Day 31: The Scourge of the Kaiserbird

 

In less than 36 hours we will be leaving Pretoria and Windhoek for Lokgwabe in Botswana on the great expedition to locate the Lost Battlefield in the Kalahari.

Logo

This will be the 12th expedition of its kind since 1990 when Wulf Haacke first attempted it. Haacke had 5 attempts but never came close. In 2010 Carsten Mohle set out on the first of his 5 attempts and in 2018 I tried twice, once with the legendary Elias Le Riche, the last eyewitness of the graves of the 13 German soldiers buried in the warm Kalahari sand on 16 March 1908.

It has been a hectic few weeks preparing for the expedition. Coordinating the travel arrangements of the members from four different countries had challenges of its own. At last we are ready. On Friday morning the SA delegation will leave Pretoria. We will consist of a team of metal detector specialists and a filming crew, amongst others. Carsten Mohle will leave from Windhoek tomorrow bringing with him Chief Hanse of the KharaKhoen, the tribe of Simon Koper.

We will all meet each other in Hukuntsi on Friday night where Carsten will do a presentation on his work so far. On Saturday morning we will proceed, first to Kaa Gate and then on to Sesatswe, 168 kilometers away on a dirt track, which will be our base for the week. The area is devoid of any kind of human activity and services. Read no fuel, water, nothing. We must be totally self reliant. I have arranged an aeroplane to be on standby for emergency evacuation and our only form of communication will be by satellite phone.

We will spend the entire week working through the area identified by us to be the actual site of the Great Battle. We will be looking for artefacts which could confirm our suspicions. In particular we will be searching for machine gun cartridges. The ultimate prize would be to find the actual graves of the two officers, Captain Friedrich Von Erckert, Lieutenant Oskar Ebinger and the 11 other soldiers.

We hope that the location of the battlefield will bring closure and reconciliation to the German and Nama families and we also hope that in future thousands of interested tourists will visit the area.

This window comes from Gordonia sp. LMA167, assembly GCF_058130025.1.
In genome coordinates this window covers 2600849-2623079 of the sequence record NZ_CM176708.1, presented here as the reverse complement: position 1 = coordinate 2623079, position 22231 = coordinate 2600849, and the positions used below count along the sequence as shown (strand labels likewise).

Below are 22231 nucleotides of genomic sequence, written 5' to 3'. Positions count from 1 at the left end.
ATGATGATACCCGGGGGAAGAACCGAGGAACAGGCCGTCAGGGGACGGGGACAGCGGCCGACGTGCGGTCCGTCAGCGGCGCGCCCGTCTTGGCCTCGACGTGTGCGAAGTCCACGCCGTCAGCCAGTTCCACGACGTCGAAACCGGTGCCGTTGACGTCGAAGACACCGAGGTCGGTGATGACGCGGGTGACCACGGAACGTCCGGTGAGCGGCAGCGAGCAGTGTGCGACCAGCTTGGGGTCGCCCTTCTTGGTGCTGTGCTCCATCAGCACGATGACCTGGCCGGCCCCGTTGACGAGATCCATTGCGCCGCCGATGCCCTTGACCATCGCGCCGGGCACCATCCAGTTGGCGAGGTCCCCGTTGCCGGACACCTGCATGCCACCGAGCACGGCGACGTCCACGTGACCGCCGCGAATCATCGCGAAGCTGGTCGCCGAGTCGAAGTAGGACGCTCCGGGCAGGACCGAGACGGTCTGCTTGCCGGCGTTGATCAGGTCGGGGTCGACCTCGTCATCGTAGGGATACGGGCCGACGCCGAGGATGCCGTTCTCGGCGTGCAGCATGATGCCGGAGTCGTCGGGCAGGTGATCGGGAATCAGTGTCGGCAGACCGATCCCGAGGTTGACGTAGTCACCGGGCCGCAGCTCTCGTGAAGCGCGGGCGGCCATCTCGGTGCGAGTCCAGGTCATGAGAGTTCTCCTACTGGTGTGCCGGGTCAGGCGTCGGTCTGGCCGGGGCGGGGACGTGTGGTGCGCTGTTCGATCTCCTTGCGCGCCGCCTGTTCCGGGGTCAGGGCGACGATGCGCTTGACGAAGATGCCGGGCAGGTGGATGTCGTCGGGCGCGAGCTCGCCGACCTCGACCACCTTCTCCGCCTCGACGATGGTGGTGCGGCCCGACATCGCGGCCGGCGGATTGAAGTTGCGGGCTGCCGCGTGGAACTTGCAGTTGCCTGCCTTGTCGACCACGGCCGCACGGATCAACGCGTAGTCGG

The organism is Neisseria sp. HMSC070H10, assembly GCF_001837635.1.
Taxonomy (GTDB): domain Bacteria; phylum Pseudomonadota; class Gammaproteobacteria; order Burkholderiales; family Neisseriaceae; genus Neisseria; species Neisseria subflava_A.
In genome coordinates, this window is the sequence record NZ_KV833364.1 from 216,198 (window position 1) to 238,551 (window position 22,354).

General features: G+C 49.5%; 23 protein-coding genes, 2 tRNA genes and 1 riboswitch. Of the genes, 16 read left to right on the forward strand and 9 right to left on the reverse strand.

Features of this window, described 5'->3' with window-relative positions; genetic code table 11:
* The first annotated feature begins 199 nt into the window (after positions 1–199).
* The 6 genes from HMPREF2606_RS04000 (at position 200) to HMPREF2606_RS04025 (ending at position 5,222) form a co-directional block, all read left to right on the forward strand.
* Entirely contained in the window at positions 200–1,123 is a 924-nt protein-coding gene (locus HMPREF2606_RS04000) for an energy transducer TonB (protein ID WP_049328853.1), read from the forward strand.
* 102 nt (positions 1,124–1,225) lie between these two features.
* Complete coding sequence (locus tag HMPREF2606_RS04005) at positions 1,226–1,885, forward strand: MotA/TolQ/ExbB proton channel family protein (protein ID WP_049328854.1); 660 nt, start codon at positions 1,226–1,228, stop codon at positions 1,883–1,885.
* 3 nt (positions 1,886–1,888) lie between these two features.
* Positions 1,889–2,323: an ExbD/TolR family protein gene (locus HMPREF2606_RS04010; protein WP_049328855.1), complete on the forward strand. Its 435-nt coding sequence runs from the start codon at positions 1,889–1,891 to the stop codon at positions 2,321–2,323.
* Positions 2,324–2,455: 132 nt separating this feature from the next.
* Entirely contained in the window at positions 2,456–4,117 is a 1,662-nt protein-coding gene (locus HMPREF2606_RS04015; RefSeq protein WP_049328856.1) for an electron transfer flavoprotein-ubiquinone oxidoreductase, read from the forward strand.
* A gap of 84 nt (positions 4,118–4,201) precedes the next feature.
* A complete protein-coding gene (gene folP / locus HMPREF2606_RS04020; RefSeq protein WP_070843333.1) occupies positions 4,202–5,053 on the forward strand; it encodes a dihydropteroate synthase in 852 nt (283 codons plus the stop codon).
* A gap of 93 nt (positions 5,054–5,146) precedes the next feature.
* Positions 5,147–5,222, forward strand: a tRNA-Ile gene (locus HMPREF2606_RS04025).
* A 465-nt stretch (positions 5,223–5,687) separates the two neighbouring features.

Our mission is sponsored by Mitsubishi. I hope to report briefly about that tomorrow evening, just before we leave.

This blog is about my book with the title The Scourge of the Kaiserbird and starts with Day 1, posted on 1 April 2018. That followed on “Dag 91: Die Keiservoël Oor Namaland“,  my 91 blog posts about the original Afrikaans version. In October I will be taking an expedition to locate the battlefield described in Chapter 37 of the book. My blogs are currently focusing on this great battle.

The Scourge of the Kaiserbird,” originally published in Afrikaans as “Die Keiservoël Oor Namaland,” is available from all leading bookstores in Namibia, through Namibian Book Market, and in South Africa from Upper Case, formerly Graffiti, in Menlyn Maine. Copies can also be ordered from kosiemarais@gmail.com  It is available on Kindle and worldwide in paperback from Amazon. Visit my Amazon author’s site by clicking on https://www.amazon.com/-/e/B07HFTTQ2B where you can also place orders. 

 

Day 30: The Scourge of the Kaiserbird

 

At long last I can tell the interesting story of our own expedition last year to locate the Lost Battlefield in the Kalahari. For various reasons I was constrained not to do so but the embargo has been lifted to some extent.

Wulf Haacke in his seminal article “Simon Kopper and the Kalahari Expedition of 1908 in the Journal of the Namibia Scientific Society 1993/1994 wrote, “Mr E. Le Riche reports (pers.com.) having been at that site twice. On his first visit, when he still quite young, the graves were marked with wooden stumps identified with metal discs cut from ration cans, while on on the second occasion apparently a veldfire had destroyed these markers.”

These two sentences dominated my and Carsten Möhle’s thinking for a long time. We both knew instinctively that our searches would be almost foolish if we did not make use of Elias Le Riche’s knowledge. Elias grew up inside the greater Kalahari Gemsbok Park, which was established by his uncle and father in the 30’s of the previous century.

The problem was that Elias was long retired and now not a young man anymore. Would he even be interested in undertaking such an arduous expedition just to satisfy our fancy whims? Would he still be in decent health? How were we to approach him?